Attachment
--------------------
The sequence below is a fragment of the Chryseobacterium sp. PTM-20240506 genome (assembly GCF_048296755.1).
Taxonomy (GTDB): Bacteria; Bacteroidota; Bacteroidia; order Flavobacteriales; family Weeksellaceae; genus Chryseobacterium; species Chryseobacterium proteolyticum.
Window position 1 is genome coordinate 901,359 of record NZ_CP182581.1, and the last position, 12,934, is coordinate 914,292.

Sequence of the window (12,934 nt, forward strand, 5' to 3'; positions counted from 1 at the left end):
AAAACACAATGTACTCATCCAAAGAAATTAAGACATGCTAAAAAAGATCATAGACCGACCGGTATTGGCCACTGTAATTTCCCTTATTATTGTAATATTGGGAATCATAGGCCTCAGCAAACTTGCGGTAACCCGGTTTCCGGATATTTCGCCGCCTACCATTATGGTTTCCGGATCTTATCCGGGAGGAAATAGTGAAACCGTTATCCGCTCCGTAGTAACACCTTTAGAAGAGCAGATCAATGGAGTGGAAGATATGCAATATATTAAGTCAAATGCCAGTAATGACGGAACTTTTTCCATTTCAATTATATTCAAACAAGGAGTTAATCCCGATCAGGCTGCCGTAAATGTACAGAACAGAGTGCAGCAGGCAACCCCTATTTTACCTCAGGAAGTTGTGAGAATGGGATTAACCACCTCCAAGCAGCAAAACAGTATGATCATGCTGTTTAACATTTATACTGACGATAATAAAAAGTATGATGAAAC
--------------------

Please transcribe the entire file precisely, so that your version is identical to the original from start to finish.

The sequence below is a fragment of the Chryseobacterium sp. PTM-20240506 genome (assembly GCF_048296755.1).
Taxonomy (GTDB): Bacteria; Bacteroidota; Bacteroidia; order Flavobacteriales; family Weeksellaceae; genus Chryseobacterium; species Chryseobacterium proteolyticum.
Window position 1 is genome coordinate 901,359 of record NZ_CP182581.1, and the last position, 12,934, is coordinate 914,292.

Sequence of the window (12,934 nt, forward strand, 5' to 3'; positions counted from 1 at the left end):
AAAACACAATGTACTCATCCAAAGAAATTAAGACATGCTAAAAAAGATCATAGACCGACCGGTATTGGCCACTGTAATTTCCCTTATTATTGTAATATTGGGAATCATAGGCCTCAGCAAACTTGCGGTAACCCGGTTTCCGGATATTTCGCCGCCTACCATTATGGTTTCCGGATCTTATCCGGGAGGAAATAGTGAAACCGTTATCCGCTCCGTAGTAACACCTTTAGAAGAGCAGATCAATGGAGTGGAAGATATGCAATATATTAAGTCAAATGCCAGTAATGACGGAACTTTTTCCATTTCAATTATATTCAAACAAGGAGTTAATCCCGATCAGGCTGCCGTAAATGTACAGAACAGAGTGCAGCAGGCAACCCCTATTTTACCTCAGGAAGTTGTGAGAATGGGATTAACCACCTCCAAGCAGCAAAACAGTATGATCATGCTGTTTAACATTTATACTGACGATAATAAAAAGTATGATGAAAC